Zeph Daily 16 – The Last Supper

Morning Zephyrs! It’s Julie today – and also Maundy Thursday when we remember this story…

Have a watch…

 

I love the story of the Last Supper. Usually I tell it lots of times in the run-up to Easter, to school groups as part of our Re:wind events. I’ve missed it this year.

A while ago, I came across this quote I liked:
“We need to look hard at the stories we create and wrestle with them. Retell and retell them and work with them like clay. It is in the retelling and returning that stories give us their wisdom.” (Marni Gillard)

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I think it’s an idea that also applies to stories we didn’t create but that we revisit because they mean something to us – though it’s not something we’re always very good at in Christian circles, just letting the story be enough. It’s like we think we already know it so well, we have to wrap it up in lots of other stuff to make sure we don’t get bored.

In retelling it over and over again, I feel like I’ve broken open the story of the Last Supper, worked it like clay, and the more time I spend with it, the more it reveals its wisdom – and the less I understand it! Often, the wisdom comes with a growing sense of mystery, one question leading to another.

 

Last year, I spent a day working with classes in East Morton Primary as part of their Easter Week. We spent time together diving into this story, finding its hidden spaces, asking it questions, wondering about the answers, talking about the different people and perspectives involved, and then rewriting it. It was one of my favourite working days I can remember; it was so good just to spend time with children whose curiosity made them open to working with the text, pulling it apart and putting it back together again.

We thought about the man carrying the water jar – why he was carrying the jar when usually women would do it, why he let them use his house, whether he attended the meal or not. We thought about Peter and Judas – how they both ultimately let Jesus down, how Jesus gave Peter the opportunity to repair things after his resurrection, and whether the same opportunity would have been available to Judas if he’d stuck around. We talked about why Jesus let Judas come to the meal when he knew what he was going to do – would Judas have known where to find Jesus later if he hadn’t been there? We looked at the different gospels and thought about why certain details were in all of them and some only appeared in one.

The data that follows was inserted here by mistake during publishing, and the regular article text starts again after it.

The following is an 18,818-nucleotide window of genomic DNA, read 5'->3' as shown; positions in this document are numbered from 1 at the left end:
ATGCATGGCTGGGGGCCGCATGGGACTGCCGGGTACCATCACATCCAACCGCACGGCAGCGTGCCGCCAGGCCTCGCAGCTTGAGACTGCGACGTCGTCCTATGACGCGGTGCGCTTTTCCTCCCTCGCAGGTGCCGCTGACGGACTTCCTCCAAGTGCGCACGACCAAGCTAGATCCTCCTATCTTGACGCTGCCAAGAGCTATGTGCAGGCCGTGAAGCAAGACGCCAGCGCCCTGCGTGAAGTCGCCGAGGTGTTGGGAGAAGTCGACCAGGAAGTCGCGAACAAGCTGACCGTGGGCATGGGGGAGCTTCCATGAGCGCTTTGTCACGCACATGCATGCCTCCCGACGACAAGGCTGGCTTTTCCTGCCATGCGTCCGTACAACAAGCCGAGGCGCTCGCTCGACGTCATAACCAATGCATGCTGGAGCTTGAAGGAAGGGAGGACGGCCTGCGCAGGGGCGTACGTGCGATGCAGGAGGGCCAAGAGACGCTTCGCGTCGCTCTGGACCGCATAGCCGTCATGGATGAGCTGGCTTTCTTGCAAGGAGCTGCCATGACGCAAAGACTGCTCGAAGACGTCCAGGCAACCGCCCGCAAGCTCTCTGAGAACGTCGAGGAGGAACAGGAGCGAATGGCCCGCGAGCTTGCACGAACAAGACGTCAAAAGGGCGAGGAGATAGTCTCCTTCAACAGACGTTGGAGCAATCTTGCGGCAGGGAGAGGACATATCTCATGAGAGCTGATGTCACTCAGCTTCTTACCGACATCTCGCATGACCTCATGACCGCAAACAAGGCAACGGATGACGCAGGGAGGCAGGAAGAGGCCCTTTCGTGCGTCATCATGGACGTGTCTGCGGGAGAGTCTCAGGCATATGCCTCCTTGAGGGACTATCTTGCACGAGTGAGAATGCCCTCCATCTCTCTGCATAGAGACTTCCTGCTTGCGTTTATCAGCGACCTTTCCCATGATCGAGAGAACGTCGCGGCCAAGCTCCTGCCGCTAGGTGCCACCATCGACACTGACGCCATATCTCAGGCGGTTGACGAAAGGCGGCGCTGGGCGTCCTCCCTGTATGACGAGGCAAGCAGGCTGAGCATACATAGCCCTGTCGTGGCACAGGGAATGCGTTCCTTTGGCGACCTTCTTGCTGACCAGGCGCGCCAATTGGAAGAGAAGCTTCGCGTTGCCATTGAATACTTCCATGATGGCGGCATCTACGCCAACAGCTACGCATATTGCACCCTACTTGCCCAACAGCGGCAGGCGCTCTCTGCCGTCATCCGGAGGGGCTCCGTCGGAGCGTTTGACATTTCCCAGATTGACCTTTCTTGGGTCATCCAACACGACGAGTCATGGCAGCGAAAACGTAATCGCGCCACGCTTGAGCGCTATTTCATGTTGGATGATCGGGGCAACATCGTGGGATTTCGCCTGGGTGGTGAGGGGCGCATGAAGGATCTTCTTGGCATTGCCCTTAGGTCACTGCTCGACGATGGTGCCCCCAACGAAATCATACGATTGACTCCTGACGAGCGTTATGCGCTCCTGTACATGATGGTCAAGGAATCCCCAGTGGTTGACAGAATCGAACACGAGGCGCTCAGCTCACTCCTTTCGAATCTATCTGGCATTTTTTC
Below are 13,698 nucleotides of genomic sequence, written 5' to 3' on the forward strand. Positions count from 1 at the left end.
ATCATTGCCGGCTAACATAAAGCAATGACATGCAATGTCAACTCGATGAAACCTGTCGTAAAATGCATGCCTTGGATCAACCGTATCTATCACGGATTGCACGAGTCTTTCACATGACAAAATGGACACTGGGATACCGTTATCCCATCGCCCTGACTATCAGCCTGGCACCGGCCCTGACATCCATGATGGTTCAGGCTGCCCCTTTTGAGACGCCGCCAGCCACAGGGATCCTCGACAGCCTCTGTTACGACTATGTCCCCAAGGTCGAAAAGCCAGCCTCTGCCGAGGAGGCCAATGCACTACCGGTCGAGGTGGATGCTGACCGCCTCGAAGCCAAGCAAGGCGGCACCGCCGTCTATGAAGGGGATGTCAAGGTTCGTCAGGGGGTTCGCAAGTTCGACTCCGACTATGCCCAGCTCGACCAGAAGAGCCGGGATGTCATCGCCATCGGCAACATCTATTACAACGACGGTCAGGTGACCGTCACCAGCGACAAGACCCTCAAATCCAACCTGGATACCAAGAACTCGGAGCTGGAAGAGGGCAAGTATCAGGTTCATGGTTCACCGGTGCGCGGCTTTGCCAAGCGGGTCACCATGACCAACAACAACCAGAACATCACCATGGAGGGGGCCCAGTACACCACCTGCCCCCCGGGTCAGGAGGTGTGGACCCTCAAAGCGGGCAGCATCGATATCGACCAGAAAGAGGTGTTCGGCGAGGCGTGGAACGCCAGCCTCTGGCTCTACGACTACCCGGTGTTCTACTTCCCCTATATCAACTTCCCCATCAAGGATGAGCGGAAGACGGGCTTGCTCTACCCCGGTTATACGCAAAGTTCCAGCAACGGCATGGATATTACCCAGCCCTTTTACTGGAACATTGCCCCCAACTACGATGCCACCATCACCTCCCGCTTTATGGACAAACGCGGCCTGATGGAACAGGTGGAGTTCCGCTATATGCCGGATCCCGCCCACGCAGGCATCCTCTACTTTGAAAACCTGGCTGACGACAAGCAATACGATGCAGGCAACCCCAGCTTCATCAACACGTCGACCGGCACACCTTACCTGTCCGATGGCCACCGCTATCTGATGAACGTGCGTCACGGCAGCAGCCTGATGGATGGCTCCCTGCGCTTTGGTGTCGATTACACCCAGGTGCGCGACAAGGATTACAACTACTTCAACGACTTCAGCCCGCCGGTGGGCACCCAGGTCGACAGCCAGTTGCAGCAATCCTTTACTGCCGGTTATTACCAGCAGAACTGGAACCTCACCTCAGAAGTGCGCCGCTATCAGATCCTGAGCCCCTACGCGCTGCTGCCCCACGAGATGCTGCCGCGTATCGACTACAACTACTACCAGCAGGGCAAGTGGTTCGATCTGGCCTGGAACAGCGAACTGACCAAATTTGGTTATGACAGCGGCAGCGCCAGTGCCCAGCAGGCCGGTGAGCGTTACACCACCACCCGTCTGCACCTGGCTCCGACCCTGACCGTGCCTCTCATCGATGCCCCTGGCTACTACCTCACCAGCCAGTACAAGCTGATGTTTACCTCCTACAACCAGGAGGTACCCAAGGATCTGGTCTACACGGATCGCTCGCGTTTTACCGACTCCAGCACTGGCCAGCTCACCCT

And in every class that I visited, like every time I tell this story, I was brought back to the same thing. What a confusing evening this must have been for Jesus’ disciples. This was a pivotal moment. At that meal, gathered together as friends in celebration of the Passover, things changed. Shadows gathered. Uncertainty loomed. Jesus broke bread, shared wine, told his friends he would die, that they would need to remember him.

In the midst of the Easter story, comes this moment when time hangs. Jesus’ friends know that what is coming next will be dark and difficult and hard. They know it will hurt. But they don’t really understand it; they don’t know exactly what will happen, or how, or how awful and gut-wrenchingly painful and frightening it will be.

 

When our emotions are turbulent; when we feel frightened or confused or anxious about what is to come; when we feel lost and untethered, like everything we know and depend on is slipping away. Remember – Jesus and his friends have been there before us.

Remember too that, when they didn’t know exactly what would happen or the force of grief that would hit them, nor did they know that the fear and uncertainty wouldn’t be where it ends. They couldn’t know that in the quiet filtering dawn three days later, death would be broken and perfect love would cast out fear. Sunday was coming…

 

At that Last Supper, in the midst of the turmoil and gathering dread, Jesus didn’t reject any of them. He looked Peter in the eyes and said, “You will deny me” – and he was welcome at the table anyway. He looked Judas in the eyes and said, “You will betray me” – but he was welcome at the table anyway. Jesus knows that, in times of turmoil, emotions can be overwhelming and hard to handle and people can get things wrong. But he welcomes us to the table anyway…

 

If you’ve got some handy, you might want to grab a piece of bread or a biscuit or something else to eat, and something to drink. Eat, drink, and remember…

 

Now give thanks that Jesus and his friends have been there before us; give thanks that he understands what we feel and where we are; give thanks that all are welcome at the table; and give thanks that, after the darkest night comes a dawn that will change everything.

When we are in a time of waiting, waiting for that dawn, it is easy to feel powerless. But we can choose where to fix our eyes in the waiting; there is power in that…

Watch…

 

Fix your eyes, and have good Thursdays, Zephyrs! Sunday is coming… Amen!

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